To solve these problems, Ryan Bloom is leading efforts to develop a solution, a layer called the Apache Portable Runtime (APR). The APR presents a standard programming interface for server applications and covers tasks such as file I/O, logging, mutual exclusion, shared memory and managing child processes and asynchronous I/O. APR shields the application from incompatibilities in the implementation of the standard, and thus it will use the most efficient way to achieve each function on each supported particular platform.
Another component that helps to resolve portability problems is Ralph Engelschall's MM library, which hides the details of setting up shared memory areas between processes and provides an interface similar to malloc to manipulate them.
The MM library is a two-layer abstraction library that simplifies the usage of shared memory between forked processes under UNIX platforms. On the first (lower) layer, it hides all platform-dependent implementation details (allocation and locking). When dealing with shared memory segments and on the second (higher) layer, it provides a high-level malloc(3)-style API for a convenient and well-known way to work with data-structures inside those shared memory segments.
The traditional Apache structure is based on a single parent process and a group of reusable children (see Figure 1). The parent reads the configuration and manages the pool of children. Each child at any time is either serving a single request or sleeping. Apache 1.x automatically regulates the size of the pool of children so that there are enough to cope with spikes in load without using too many resources to maintain idle processes. Busy children serve one request at a time on a single socket.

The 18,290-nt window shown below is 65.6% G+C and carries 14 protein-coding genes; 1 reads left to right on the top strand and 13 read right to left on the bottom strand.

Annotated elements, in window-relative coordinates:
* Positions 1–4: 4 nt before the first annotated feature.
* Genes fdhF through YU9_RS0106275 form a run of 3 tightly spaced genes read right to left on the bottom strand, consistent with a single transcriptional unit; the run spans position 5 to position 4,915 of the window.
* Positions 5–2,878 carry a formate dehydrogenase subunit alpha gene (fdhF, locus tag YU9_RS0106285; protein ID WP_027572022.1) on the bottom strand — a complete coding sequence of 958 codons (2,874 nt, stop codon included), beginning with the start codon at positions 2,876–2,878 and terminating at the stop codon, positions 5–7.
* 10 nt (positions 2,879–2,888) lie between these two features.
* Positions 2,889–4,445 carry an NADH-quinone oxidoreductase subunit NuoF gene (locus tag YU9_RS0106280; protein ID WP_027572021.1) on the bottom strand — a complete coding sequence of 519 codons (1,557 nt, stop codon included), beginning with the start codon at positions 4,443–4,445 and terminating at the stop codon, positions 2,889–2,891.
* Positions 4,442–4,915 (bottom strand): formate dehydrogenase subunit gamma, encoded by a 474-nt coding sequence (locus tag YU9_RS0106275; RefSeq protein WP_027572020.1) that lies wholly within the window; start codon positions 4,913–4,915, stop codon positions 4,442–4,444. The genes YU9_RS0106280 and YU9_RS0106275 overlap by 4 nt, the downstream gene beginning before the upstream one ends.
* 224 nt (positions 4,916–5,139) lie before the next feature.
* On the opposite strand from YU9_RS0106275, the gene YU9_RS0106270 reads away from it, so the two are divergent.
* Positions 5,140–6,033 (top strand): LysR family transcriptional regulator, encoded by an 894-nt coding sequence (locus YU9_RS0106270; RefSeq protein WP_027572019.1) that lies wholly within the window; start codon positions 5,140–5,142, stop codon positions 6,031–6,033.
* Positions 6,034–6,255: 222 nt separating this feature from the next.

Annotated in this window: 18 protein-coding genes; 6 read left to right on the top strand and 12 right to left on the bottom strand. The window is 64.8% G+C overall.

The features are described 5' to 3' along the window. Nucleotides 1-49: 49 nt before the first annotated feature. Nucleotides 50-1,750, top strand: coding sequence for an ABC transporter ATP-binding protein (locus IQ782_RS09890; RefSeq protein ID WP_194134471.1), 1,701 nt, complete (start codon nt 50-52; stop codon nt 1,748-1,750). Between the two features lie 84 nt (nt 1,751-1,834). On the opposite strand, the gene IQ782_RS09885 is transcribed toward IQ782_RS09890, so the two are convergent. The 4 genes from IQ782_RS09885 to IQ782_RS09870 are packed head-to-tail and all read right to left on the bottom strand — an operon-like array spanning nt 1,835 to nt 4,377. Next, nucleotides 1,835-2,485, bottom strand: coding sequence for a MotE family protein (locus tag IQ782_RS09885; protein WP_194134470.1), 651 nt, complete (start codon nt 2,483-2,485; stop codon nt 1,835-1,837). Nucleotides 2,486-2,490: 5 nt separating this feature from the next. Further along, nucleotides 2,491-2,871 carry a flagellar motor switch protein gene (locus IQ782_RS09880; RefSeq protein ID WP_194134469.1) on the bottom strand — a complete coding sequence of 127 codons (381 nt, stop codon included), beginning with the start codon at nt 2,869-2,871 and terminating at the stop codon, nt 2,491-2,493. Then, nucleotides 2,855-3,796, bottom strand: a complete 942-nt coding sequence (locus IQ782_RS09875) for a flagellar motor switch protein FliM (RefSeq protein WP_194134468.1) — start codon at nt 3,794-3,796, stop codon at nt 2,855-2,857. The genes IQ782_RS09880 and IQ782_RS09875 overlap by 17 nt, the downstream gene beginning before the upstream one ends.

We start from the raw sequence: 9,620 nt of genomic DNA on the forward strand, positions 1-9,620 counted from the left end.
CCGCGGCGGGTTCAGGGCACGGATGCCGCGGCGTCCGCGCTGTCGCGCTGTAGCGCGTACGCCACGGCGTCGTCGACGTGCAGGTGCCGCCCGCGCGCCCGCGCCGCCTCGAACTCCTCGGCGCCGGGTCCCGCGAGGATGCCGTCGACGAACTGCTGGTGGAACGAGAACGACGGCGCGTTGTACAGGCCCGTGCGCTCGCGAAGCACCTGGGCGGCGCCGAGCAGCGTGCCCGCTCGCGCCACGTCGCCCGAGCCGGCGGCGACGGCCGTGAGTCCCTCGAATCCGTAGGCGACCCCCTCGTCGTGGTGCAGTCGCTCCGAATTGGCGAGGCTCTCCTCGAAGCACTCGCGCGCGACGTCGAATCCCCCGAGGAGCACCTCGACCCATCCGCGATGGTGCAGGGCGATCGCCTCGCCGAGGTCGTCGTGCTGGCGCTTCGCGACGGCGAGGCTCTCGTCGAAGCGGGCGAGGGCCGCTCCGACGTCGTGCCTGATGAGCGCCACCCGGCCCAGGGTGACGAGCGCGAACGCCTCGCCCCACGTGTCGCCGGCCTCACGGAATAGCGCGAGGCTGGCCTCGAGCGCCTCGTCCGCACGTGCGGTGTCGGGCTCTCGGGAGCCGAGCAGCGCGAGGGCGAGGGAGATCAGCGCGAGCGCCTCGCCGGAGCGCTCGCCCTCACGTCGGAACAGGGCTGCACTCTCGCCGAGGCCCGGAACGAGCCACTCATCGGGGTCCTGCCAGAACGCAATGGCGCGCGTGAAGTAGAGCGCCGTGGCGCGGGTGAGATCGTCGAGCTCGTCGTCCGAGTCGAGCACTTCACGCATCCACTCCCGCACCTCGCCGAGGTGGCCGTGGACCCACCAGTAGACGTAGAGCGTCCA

Figure 1. Traditional Apache Structure
Some web sites are heavily loaded and receive thousands of requests per minute or even per second. Traditionally TCP/IP servers fork a new child to handle incoming requests from clients. However, in the situation of a busy web site, the overhead of forking a huge number of children will simply suffocate the server. As a consequence, Apache uses a different technique. It forks a fixed number of children right from the beginning. The children service incoming requests independently, using different address spaces. Apache can dynamically control the number of children it forks based on current load.
This design has worked well and proved to be both reliable and efficient; one of its best features is that the server can survive the death of children and is also reliable. It is also more efficient than the canonical UNIX model of forking a new child for every request.
This traditional Apache design works well up to quite high loads on modern UNIX systems. On Linux in particular, context switches and forking new processes are cheap, and accordingly this simple design is nearly optimal. One drawback, however, of the isolation between processes is that they cannot easily share data, and consequently sharing session data across the server takes a little work.
Another approach is to serve each request in a separate thread: this is the model used by most NT-based web servers. Although this approach eliminates most of the protection between tasks, it allows the module programmer more flexibility and it can be faster on systems where threads are cheaper than processes, such as Windows NT and AIX.